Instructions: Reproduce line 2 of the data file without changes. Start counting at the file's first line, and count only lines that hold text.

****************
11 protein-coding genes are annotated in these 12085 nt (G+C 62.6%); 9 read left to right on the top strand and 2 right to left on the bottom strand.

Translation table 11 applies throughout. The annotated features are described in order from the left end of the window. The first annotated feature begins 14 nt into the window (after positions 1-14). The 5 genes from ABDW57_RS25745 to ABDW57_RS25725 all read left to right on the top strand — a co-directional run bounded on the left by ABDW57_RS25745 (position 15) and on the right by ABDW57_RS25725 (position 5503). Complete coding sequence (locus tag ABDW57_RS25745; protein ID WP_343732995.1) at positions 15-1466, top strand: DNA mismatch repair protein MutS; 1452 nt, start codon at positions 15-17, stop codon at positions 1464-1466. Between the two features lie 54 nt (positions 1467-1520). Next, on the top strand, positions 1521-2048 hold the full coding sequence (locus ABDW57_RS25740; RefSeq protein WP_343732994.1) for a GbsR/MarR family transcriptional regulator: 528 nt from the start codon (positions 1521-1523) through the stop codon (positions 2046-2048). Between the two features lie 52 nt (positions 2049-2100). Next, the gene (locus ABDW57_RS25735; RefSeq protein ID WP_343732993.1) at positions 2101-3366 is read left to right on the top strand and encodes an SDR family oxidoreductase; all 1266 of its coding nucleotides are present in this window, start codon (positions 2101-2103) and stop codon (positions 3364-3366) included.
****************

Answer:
Translation table 11 applies throughout. The annotated features are described in order from the left end of the window. The first annotated feature begins 14 nt into the window (after positions 1-14). The 5 genes from ABDW57_RS25745 to ABDW57_RS25725 all read left to right on the top strand — a co-directional run bounded on the left by ABDW57_RS25745 (position 15) and on the right by ABDW57_RS25725 (position 5503). Complete coding sequence (locus tag ABDW57_RS25745; protein ID WP_343732995.1) at positions 15-1466, top strand: DNA mismatch repair protein MutS; 1452 nt, start codon at positions 15-17, stop codon at positions 1464-1466. Between the two features lie 54 nt (positions 1467-1520). Next, on the top strand, positions 1521-2048 hold the full coding sequence (locus ABDW57_RS25740; RefSeq protein WP_343732994.1) for a GbsR/MarR family transcriptional regulator: 528 nt from the start codon (positions 1521-1523) through the stop codon (positions 2046-2048). Between the two features lie 52 nt (positions 2049-2100). Next, the gene (locus ABDW57_RS25735; RefSeq protein ID WP_343732993.1) at positions 2101-3366 is read left to right on the top strand and encodes an SDR family oxidoreductase; all 1266 of its coding nucleotides are present in this window, start codon (positions 2101-2103) and stop codon (positions 3364-3366) included.